MTA Considering No Trash Bins on Subway Platforms

Riders balk, fear eliminating bins will make platforms dirtier

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    NEWSLETTERS

    The MTA says it already picks up more trash than it can handle.

    New York City is considering a plan to remove all trash cans from some subway platforms -- a move many straphangers fear will make the stations even dirtier.      

    The Metropolitan Transportation Authority has been testing the plan at two stations for the last two weeks: The Main Street station on the No. 7 line in Flushing, Queens, and the Eighth Street N and R station in Manhattan.      

    The MTA says it's an experiment to see how much it can reduce the amount of refuse it picks up in the stations in a given month.

    If it is successful, it may expand the program to some other stations.    
     
    The MTA says the two-month no-bin experiment is being tried because the agency has more trash than it can handle at its 468 subway stations. Crews remove about 8,500 trash bags daily from stations, according to the Daily News.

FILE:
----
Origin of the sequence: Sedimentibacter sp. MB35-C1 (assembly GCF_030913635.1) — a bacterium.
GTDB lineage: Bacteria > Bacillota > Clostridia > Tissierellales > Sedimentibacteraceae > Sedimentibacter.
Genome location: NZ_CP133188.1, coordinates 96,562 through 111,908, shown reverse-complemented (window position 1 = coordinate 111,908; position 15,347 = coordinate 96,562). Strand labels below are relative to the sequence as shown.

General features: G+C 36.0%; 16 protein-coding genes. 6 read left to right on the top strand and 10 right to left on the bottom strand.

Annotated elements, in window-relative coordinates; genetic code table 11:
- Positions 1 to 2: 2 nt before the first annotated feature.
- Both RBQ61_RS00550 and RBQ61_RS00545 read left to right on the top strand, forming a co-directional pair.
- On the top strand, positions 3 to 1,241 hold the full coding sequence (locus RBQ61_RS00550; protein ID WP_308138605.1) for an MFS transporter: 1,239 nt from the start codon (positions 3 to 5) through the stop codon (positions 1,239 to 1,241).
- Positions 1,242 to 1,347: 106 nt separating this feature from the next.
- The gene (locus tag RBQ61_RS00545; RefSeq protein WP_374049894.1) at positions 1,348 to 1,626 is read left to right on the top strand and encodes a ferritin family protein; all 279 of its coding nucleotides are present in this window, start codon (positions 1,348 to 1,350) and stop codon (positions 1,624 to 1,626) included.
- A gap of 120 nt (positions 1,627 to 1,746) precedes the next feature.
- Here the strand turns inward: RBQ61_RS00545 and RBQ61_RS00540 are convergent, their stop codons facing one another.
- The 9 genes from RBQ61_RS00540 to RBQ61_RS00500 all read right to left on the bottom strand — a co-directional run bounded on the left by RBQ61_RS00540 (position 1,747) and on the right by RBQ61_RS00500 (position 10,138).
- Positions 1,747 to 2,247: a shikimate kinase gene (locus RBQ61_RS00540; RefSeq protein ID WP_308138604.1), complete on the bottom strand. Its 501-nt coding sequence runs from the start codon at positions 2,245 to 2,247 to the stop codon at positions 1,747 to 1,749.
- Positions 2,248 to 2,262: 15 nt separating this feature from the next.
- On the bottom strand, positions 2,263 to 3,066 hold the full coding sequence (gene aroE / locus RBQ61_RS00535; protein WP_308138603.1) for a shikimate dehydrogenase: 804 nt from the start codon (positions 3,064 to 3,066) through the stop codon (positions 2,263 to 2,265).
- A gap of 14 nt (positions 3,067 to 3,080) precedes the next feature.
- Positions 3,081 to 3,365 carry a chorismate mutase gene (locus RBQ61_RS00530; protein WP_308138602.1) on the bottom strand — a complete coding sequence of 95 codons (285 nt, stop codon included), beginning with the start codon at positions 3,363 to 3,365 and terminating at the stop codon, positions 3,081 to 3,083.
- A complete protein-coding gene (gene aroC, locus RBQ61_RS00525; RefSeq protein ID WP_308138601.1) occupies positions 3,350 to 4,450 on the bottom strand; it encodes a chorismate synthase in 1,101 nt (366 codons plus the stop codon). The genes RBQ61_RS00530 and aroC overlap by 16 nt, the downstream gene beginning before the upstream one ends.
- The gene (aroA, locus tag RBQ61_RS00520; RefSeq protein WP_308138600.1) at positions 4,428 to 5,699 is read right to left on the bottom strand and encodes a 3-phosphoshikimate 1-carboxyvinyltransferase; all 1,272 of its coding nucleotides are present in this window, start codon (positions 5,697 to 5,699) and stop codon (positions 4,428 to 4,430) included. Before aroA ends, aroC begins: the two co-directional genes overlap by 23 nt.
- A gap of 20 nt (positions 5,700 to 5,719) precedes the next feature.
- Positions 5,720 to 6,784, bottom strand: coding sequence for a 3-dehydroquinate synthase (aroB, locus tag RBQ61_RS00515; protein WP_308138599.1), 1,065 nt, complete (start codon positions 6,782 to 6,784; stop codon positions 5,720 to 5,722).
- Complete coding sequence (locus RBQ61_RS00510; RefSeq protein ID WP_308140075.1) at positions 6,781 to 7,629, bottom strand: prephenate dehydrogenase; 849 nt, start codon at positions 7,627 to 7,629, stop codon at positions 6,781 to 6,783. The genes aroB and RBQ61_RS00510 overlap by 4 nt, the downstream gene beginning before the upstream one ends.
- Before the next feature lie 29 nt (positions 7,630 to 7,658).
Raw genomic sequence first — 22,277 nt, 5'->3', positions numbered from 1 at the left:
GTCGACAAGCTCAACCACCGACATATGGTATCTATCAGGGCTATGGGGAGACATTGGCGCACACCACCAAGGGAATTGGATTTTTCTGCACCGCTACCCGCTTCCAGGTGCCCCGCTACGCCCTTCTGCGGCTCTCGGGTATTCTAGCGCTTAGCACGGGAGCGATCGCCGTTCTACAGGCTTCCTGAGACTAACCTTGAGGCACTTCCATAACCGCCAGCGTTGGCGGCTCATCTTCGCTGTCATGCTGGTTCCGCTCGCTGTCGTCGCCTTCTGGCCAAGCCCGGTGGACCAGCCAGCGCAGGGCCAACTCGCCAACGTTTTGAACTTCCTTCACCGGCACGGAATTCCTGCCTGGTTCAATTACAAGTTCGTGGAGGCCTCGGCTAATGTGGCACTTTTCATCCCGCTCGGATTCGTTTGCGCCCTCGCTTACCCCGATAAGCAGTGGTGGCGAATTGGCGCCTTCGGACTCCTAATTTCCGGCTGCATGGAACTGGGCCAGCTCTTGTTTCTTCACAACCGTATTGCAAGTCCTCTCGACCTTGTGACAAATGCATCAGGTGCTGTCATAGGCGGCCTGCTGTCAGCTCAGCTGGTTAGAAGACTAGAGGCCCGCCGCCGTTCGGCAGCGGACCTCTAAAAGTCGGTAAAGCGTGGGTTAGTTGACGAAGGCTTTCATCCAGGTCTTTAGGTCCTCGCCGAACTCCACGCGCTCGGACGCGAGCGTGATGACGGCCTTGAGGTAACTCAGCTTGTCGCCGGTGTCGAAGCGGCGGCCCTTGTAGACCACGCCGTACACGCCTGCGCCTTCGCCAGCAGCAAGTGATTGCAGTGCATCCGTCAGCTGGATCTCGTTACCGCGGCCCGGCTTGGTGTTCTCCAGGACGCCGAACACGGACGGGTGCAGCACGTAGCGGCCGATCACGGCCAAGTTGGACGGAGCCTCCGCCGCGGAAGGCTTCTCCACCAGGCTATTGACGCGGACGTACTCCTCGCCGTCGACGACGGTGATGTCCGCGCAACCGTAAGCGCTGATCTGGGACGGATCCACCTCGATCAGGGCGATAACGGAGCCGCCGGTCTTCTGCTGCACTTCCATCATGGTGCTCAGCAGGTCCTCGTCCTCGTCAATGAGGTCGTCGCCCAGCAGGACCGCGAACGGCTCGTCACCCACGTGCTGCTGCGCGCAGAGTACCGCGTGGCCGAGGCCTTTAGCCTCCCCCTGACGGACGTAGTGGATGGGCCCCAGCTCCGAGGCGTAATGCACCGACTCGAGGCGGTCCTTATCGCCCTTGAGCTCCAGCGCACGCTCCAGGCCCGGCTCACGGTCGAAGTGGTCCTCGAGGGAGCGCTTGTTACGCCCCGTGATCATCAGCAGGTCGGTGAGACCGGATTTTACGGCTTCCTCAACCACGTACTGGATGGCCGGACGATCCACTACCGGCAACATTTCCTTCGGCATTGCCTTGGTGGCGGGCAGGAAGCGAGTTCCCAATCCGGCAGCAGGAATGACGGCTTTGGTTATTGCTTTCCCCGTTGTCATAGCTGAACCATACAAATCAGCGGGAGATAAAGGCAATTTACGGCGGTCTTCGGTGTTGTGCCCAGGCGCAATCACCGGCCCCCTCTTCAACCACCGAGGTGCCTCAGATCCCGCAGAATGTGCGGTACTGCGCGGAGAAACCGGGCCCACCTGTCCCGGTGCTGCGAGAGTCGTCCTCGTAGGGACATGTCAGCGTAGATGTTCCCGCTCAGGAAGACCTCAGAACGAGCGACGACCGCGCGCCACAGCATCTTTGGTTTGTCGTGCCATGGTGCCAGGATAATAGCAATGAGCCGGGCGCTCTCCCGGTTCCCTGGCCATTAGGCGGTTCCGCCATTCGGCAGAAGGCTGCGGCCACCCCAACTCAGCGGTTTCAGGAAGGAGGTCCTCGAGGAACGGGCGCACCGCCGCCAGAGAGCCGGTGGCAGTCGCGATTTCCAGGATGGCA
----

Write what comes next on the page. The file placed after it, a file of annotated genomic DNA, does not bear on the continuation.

The hope is that riders will toss out their trash before they get down to the subway platform.       

    However, riders at the stations in the pilot program tell the News they've seen garbage piling up on the platforms without garbage cans.

    Others fear straphangers will just end up tossing their unwanted trash on the ground rather than lug it around until they find a bin.

    Straphanger advocates don't support the pilot program.
         
    "NYC Transit doesn't have the money to keep stations clean. So even a ridiculous idea sounds good to them," Gene Russianoff of the Straphangers Campaign told the News.